Release of Health Department COVID-19 Case Information to News Media
March 18, 2020
Can a HIPAA covered health department release COVID-19 county level case information (number of COVID-19 cases by county) to the press to avert a serious threat to public health or safety?
HIPAA permits HIPAA covered entities to disclose protected health information (PHI) where the covered entity has a good faith belief that the disclosure is necessary to prevent or lessen a serious and imminent threat to the health or safety of a person or the public. Disclosure of a COVID-19 case at the county level is protected PHI. Disclosures to avert a serious threat to health must be consistent with all applicable law, such as state law, and conform to ethical standards. The disclosure must also occur to a person or persons reasonably able to prevent or lessen the threat, including the target of the threat. 45 CFR § 164.512(j).
The preamble to the original HIPAA Privacy Rule reflects the Office of Civil Rights’ (OCR) intent that the Rule be consistent with Tarasoff v. Regents of the University of California (17 Cal. 3d 425 (1976)) where the court held that:
when a therapist’s patient had made credible threats against the physical safety of a specific person, the therapist had an obligation to use reasonable care to protect the intended victim of his patient against danger, including warning the victim of the danger. Many states have adopted, through either statutory or case law, versions of the Tarasoff duty to warn. The rule is not intended to create a duty to warn or disclose. Rather, it permits disclosure to avert a serious and imminent threat to health or safety consistent with other applicable legal or ethical standards. If disclosure in these circumstances is prohibited by state law, this rule would not allow the disclosure. 65 FR 82461, 82538 (December 29, 2000).
Since the rule was finalized, OCR has issued guidance interpreting its scope. OCR states that this exception applies to a covered entity’s disclosure of PHI to public officials who are reasonably able to prevent or lessen a serious and imminent threat to public health or safety. OCR indicates that disclosure of a patient’s decision to stop taking medication to a family member is appropriate where the patient poses a serious and imminent threat to the health or safety of the patient or others and the family member is reasonably able to prevent or lessen the threat. OCR reiterates that this exception is derived from court decisions like Tarasoff v. Regents of the University of California. In a 2013 letter to health care providers, OCR states that HIPAA does not prevent their disclosure of necessary patient information to law enforcement, family members of the patient, or others, when the health care provider believes that the patient presents a serious danger to himself or others, per 45 CFR § 164.512(j). OCR states that it will not second guess a health professional’s good faith belief that disclosure to anyone who is in a position to prevent or lessen the threatened harm is appropriate. Anyone could include family, friends, caregivers and law enforcement. Anyone might also include the target of the threat or others who the covered entity has a good faith belief can mitigate the threat.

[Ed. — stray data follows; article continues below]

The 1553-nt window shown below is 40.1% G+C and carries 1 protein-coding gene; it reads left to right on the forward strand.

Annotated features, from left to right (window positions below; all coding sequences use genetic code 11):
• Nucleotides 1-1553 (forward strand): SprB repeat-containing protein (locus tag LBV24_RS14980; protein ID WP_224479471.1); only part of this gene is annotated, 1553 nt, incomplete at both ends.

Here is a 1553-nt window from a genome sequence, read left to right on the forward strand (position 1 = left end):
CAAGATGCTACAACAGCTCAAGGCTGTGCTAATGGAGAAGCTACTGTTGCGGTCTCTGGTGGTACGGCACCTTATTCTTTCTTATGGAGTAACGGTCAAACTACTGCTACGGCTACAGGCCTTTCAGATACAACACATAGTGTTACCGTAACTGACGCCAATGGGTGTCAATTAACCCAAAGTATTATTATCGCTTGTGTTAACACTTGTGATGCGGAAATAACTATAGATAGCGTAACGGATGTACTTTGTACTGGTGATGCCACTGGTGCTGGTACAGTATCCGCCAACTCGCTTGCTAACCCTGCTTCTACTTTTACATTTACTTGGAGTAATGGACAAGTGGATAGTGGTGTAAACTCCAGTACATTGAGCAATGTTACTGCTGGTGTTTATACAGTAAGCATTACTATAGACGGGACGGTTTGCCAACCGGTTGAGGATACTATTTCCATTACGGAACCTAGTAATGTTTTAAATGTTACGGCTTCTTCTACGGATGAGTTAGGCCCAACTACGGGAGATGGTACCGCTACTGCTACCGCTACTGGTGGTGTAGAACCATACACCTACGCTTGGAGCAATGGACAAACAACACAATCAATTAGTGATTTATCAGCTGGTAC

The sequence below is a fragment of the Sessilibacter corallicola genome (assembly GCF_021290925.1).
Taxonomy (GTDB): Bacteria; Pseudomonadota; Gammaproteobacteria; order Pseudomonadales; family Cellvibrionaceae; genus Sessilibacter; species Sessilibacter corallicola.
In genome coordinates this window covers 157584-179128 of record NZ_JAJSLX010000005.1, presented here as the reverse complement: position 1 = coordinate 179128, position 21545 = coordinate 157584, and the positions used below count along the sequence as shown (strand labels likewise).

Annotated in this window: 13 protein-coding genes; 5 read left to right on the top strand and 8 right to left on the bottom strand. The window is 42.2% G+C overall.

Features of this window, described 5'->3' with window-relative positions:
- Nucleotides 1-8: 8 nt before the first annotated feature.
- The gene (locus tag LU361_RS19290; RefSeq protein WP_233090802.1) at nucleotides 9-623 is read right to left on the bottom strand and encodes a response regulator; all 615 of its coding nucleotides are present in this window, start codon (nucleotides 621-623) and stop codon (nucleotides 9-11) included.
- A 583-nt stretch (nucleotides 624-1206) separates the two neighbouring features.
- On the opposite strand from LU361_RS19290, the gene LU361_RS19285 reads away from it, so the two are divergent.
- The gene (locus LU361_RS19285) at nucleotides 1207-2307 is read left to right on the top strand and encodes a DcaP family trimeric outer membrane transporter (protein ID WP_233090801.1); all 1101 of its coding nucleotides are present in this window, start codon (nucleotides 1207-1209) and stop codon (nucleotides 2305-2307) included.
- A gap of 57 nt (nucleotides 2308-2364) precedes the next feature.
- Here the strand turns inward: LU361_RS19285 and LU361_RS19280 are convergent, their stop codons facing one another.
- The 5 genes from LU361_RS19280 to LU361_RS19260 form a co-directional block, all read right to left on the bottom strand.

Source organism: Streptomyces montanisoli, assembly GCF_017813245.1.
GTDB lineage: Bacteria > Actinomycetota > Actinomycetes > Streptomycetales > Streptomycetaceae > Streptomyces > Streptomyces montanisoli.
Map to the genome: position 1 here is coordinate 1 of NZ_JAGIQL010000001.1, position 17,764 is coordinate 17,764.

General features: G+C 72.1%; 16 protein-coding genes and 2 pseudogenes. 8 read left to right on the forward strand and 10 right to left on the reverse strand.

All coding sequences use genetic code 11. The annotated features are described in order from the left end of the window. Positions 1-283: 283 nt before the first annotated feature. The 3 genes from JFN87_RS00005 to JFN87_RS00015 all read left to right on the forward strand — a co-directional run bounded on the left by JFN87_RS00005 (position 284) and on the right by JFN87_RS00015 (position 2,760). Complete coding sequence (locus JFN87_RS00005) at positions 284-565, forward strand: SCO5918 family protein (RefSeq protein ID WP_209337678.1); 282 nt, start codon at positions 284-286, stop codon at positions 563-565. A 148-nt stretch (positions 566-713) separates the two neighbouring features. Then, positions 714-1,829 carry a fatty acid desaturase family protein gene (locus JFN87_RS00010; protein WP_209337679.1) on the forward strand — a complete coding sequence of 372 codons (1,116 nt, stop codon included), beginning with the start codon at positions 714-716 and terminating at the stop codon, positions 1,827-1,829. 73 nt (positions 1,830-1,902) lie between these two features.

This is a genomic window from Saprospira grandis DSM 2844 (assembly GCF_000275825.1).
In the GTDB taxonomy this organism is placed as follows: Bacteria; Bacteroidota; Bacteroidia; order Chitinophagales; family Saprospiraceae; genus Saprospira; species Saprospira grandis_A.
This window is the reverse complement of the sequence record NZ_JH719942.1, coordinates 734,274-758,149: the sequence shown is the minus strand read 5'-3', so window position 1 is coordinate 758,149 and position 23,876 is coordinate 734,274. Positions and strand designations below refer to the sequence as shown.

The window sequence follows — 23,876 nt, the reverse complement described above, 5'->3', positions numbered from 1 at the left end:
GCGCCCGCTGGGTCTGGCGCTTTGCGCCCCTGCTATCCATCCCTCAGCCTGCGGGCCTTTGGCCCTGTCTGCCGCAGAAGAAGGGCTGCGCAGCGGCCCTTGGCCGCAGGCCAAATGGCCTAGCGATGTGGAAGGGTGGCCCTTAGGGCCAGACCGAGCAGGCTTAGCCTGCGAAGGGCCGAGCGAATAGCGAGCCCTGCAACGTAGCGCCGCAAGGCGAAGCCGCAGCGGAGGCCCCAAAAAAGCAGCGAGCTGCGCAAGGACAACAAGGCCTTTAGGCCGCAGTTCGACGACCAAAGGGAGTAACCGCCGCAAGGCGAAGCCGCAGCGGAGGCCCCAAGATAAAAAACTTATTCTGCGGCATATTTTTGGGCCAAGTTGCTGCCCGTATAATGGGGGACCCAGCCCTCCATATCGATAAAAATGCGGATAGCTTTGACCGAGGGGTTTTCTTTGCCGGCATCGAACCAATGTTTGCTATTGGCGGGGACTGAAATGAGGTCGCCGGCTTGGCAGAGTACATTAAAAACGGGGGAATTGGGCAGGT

On its enforcement page, OCR provides information about a case where a hospital shared information about an unusual sporting accident with the local media, without patient authorization. The hospital shared copies of the patient’s skull x-ray as well as a description of the complainant’s medical condition. The paper reported the individual’s x-ray, date and location of the accident, patient’s gender and a description of the patient’s medical condition. The hospital asserted that the disclosures were made to avert a serious threat to health or safety under 45 CFR § 164.512(j). OCR investigated this case and concluded that the disclosure did not meet the Privacy Rule’s requirements.
A health department might consider the following questions as it evaluates whether its proposed disclosure to the media complies with 45 CFR § 164.512(j):
- Has the health department documented the factual analysis and thinking that lead it to the decision to disclose or not?
- Who at the health department formed the good faith belief? Is it the product of professional judgment based on professional services? What are the individual’s credentials?
- What is the context for the belief? Is it based upon the statement or action of a particular patient?
- Does state law provide a more stringent standard?
- Do other federal laws apply, such as 42 CFR Part 2 which regulates substance use disorder records?
In the context of disclosure of COVID-19 county case information, health departments will need to determine whether the press release is intended to avert a serious threat to health. Does the health department need the public to respond differently to the COVID-19 threat once a particular county is identified as having an active case? Health departments must establish a nexus between the information disclosed and the intended action by recipients of the information that will prevent or lessen the threat of COVID-19 spread.
HIPAA covered health departments might also evaluate whether disclosure of county level COVID-19 case information meets HIPAA’s expert method de-identification standard. The Network for Public Health Law’s quick reference explains this method.
The Network for Public Health Law provides information and education about laws related to the public’s health. We do not provide legal representation or provide advice on a particular course of action.